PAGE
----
To the south of this area, you’ll find two 18-hole golf courses: Fuerteventura Golf Club and Golf Club Salinas de Antigua. Both courses face out to the ocean and are built side by side, so you can go from one to the other for a serious day of golfing.

Best for culture: Betancuria

For a dose of culture, head to the town of Betancuria, the former capital of the island. Founded by Norman conquerors in the 15th Century, this historic town is filled with quaint colonial-style buildings and charming churches and it’s easy enough to explore its cobbled streets on foot. There aren’t many places to stay here though, so most visitors come on day trips.

To get the most out of your visit, hire a car so you can explore some of the spectacular scenery in the area. At the Mirador de Guise y Ayose viewpoint for example, you’ll be able to see most of the island. Here, you’ll also find the statues of Guise and Ayose, two kings who were said to have been ruling Fuerteventura when it was conquered by the Normans.

Views of whitewashed Betancuria village and it’s famous cathedral Santa Maria

The island’s cheese museum is also worth a detour if you want to learn more about the traditions behind its award-winning Majorero cheeses.

Best for watersports: Costa Calma

Contrary to its name, Costa Calma is perhaps one of the windiest spots in Fuerteventura during the summer months. But the sea is relatively calm here and the conditions are perfect for windsurfing and kiteboarding. In fact, this area hosts competitions every summer, usually in July, so expect the beach to be very busy.

Outside of the competition season, Costa Calma is a great place to visit if you want to try these wind-dependent watersports for the first time. There are lots of schools in the area offering tutoring for complete beginners and, for windsurfing at least, you don’t have to be especially fit or strong – although of course, you do need to be a decent swimmer!

Windsurfers and kite surfers making the most of Costa Calma’s windy beaches

Costa Calma’s shallow beaches are also great for families with young kids. And nearby, there’s Oasis Wildlife, a huge zoo offering different interactive experiences where you can get up close to some of the animals.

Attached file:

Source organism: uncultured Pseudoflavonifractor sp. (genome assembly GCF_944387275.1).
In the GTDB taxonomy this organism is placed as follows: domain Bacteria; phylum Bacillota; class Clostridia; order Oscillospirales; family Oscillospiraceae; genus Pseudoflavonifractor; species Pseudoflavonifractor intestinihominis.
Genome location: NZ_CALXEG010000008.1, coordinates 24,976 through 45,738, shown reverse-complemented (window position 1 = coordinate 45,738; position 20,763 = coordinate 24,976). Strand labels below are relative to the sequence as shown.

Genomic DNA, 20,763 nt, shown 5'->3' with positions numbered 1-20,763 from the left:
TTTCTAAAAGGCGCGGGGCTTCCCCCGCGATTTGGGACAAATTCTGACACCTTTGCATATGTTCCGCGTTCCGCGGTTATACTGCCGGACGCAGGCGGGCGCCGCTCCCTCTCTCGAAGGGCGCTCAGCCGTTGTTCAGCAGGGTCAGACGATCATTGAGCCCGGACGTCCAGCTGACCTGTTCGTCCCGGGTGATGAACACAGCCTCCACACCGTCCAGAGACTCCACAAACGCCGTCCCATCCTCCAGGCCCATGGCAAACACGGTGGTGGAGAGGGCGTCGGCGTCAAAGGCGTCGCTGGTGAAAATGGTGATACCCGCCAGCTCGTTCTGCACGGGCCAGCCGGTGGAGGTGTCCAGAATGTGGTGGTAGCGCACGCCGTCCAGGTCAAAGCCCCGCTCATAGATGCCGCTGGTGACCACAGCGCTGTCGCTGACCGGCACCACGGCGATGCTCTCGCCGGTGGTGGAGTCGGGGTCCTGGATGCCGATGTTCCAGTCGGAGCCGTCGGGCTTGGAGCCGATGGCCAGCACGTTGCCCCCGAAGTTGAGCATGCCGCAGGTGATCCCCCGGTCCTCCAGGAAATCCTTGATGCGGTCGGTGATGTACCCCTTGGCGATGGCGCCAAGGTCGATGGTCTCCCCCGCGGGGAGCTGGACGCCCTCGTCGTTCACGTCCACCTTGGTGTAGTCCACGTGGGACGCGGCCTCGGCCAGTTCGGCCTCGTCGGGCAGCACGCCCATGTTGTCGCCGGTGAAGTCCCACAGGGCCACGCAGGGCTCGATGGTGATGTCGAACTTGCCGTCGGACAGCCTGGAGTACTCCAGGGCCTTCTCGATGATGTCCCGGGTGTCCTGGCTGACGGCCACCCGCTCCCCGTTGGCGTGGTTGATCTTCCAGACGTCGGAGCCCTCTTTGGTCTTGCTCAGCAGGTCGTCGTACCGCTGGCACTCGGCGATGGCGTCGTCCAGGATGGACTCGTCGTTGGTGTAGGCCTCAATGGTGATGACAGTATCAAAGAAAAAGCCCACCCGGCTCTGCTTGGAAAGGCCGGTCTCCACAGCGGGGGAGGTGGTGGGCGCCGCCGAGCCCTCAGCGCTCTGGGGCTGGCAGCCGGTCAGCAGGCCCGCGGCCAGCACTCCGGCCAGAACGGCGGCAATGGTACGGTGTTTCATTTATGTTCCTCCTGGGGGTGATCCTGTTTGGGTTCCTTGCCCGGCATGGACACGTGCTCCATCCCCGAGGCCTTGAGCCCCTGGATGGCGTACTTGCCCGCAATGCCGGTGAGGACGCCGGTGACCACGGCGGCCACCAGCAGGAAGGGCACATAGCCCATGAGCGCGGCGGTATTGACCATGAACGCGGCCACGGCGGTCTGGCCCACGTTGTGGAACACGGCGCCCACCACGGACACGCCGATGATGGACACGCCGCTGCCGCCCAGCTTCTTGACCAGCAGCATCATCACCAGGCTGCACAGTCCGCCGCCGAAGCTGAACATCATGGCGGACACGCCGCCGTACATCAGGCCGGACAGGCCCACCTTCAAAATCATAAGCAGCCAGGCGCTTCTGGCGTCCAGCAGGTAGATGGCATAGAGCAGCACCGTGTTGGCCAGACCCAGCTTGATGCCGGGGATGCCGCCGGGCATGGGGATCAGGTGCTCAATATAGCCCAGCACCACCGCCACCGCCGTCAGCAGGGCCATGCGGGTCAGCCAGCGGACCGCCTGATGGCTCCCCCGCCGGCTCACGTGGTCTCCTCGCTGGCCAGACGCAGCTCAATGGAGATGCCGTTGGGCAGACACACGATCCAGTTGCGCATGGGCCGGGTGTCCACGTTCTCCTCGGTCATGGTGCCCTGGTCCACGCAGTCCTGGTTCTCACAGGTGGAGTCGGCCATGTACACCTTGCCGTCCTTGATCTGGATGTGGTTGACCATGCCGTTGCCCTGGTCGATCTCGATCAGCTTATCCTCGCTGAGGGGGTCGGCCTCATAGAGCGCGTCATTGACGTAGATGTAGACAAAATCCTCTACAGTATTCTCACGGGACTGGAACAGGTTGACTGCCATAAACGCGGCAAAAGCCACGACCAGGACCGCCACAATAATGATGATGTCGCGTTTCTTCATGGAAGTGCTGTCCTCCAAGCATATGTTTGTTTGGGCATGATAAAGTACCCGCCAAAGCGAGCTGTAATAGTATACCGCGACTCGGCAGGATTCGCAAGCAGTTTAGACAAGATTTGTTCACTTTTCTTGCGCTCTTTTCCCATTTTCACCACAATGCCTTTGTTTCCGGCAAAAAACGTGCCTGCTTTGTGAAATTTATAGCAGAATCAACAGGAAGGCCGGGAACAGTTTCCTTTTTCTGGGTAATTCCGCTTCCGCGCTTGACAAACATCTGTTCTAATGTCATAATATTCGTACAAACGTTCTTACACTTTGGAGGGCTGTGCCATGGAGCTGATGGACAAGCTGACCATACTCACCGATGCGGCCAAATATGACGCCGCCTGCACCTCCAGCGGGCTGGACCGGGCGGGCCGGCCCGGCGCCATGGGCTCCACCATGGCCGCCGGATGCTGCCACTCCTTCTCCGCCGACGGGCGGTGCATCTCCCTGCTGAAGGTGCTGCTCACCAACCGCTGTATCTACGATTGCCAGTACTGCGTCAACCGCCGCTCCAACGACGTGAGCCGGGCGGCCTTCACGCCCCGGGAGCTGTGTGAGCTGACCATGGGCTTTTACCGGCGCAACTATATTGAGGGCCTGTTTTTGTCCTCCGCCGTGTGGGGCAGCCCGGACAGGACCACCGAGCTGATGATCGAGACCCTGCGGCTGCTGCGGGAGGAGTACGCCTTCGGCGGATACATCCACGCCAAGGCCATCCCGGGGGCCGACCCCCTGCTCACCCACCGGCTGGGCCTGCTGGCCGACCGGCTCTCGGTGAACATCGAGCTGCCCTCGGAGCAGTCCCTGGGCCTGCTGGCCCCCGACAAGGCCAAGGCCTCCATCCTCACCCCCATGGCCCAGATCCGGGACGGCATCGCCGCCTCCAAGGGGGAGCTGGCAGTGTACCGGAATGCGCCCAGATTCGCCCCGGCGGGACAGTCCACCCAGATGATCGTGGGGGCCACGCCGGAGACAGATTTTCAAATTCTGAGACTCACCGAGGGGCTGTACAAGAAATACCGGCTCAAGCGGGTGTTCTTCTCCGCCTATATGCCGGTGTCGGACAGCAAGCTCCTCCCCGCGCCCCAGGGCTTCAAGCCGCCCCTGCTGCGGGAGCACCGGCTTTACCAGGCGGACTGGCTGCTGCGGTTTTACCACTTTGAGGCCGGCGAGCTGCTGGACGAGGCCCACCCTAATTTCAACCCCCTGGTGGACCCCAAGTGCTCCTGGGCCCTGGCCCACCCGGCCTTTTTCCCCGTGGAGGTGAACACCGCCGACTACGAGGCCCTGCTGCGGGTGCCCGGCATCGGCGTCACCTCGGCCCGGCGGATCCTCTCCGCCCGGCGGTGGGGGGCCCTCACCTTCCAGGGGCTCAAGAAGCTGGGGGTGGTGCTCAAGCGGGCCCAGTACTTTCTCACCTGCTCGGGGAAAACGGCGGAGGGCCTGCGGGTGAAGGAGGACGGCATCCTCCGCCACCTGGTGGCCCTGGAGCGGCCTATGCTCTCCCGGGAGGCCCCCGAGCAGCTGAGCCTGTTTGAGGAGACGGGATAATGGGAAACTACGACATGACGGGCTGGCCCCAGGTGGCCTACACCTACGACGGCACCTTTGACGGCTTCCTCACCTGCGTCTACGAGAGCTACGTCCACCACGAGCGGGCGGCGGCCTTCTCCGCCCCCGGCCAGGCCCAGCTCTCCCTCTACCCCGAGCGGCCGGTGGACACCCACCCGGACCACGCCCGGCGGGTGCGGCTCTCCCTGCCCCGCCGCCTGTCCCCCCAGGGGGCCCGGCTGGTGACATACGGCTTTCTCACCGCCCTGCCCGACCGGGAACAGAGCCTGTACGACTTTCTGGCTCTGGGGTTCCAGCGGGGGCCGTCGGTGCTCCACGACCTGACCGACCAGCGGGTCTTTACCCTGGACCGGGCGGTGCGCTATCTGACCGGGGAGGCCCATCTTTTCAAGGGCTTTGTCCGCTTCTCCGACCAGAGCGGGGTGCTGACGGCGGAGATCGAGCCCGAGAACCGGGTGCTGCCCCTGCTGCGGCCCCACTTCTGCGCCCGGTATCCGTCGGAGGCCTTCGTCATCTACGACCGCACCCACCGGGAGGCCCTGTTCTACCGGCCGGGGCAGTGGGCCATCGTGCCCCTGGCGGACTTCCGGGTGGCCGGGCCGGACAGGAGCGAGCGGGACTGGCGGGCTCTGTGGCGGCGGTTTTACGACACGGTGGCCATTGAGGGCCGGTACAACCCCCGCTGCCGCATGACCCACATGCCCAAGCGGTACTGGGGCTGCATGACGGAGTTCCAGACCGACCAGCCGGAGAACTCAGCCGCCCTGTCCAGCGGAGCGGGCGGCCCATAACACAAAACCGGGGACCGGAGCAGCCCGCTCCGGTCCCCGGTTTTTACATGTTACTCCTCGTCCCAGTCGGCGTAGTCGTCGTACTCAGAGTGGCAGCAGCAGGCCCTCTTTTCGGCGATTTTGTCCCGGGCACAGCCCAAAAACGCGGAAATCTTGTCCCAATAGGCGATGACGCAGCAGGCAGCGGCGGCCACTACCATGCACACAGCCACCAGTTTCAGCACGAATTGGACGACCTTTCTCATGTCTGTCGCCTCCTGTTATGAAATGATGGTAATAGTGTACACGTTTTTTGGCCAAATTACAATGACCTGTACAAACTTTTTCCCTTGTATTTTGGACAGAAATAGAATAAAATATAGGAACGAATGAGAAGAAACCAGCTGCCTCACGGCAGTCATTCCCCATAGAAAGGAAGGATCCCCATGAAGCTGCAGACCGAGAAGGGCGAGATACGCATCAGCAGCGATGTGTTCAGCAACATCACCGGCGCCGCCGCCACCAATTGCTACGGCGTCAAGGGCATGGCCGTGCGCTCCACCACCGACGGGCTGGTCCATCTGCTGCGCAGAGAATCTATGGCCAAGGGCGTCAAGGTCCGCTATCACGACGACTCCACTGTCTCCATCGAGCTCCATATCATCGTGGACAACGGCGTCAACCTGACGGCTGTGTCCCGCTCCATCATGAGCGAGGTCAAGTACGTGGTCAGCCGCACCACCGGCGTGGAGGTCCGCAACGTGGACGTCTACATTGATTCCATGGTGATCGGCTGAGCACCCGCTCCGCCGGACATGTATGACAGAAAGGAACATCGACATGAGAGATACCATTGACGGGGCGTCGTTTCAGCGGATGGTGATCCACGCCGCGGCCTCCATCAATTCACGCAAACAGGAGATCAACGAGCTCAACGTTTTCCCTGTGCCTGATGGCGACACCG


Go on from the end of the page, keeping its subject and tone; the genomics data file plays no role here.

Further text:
Best for nature lovers: Morro Jable

Morro Jable is the main resort on the sheltered south of the island and it’s the ideal base if you want to visit some of the more remote natural beaches on the Jandia Peninsula, such as Cofete.

The roads to this wild beach are not tarmacked, so you’ll need a 4×4 unless your car is insured for off-road travel. But once there, you’ll practically have the whole place to yourself, with the majestic Pico de la Zarza – the highest point in Fuerteventura – providing an impressive backdrop. The area is also great for hikers but make sure you pack plenty of food and water as there are no restaurants or shops nearby.

You’ll need to get out on the water to see the best bits of Morro Jable’s wildlife treasures, although you should be able to see some of the stingrays that live in the area from the port. The port is also where you’ll find different operators offering whale watching tours and diving trips, as well as the ferry to Gran Canaria.

Old fishing port of El Cotillo on Fuerteventura photographed through a glass ball

Best for peace and quiet: El Cotillo

One of the quietest resorts on Fuerteventura is El Cotillo, on the north west coast of the island. Its sandy beaches are a haven for sun-worshippers as it faces away from the Trade Winds, so there isn’t a constant breeze.

However, the waters can be a little rough here as the region faces out to the Atlantic, so pick your beaches carefully if you want to swim. The most protected beaches can be found at La Concha and Los Lago. There are natural reefs here protecting the shore, so the waters close to the coast are relatively calm.

Where next?

If the Canary Islands are now number one on your list of holiday destinations, why not take a look at our guide to the Gran Canaria? We’ve also written about some of the unmissable things to do and see in Tenerife if you’re seeking more inspiration.

For full details of the sports and activities covered by our policy, please see our policy documents.

Qin Xie

by Qin Xie

Qin Xie is a journalist and editor based in London. She loves to travel for food and firmly believes that one of the best ways to understand a culture is through its cuisine.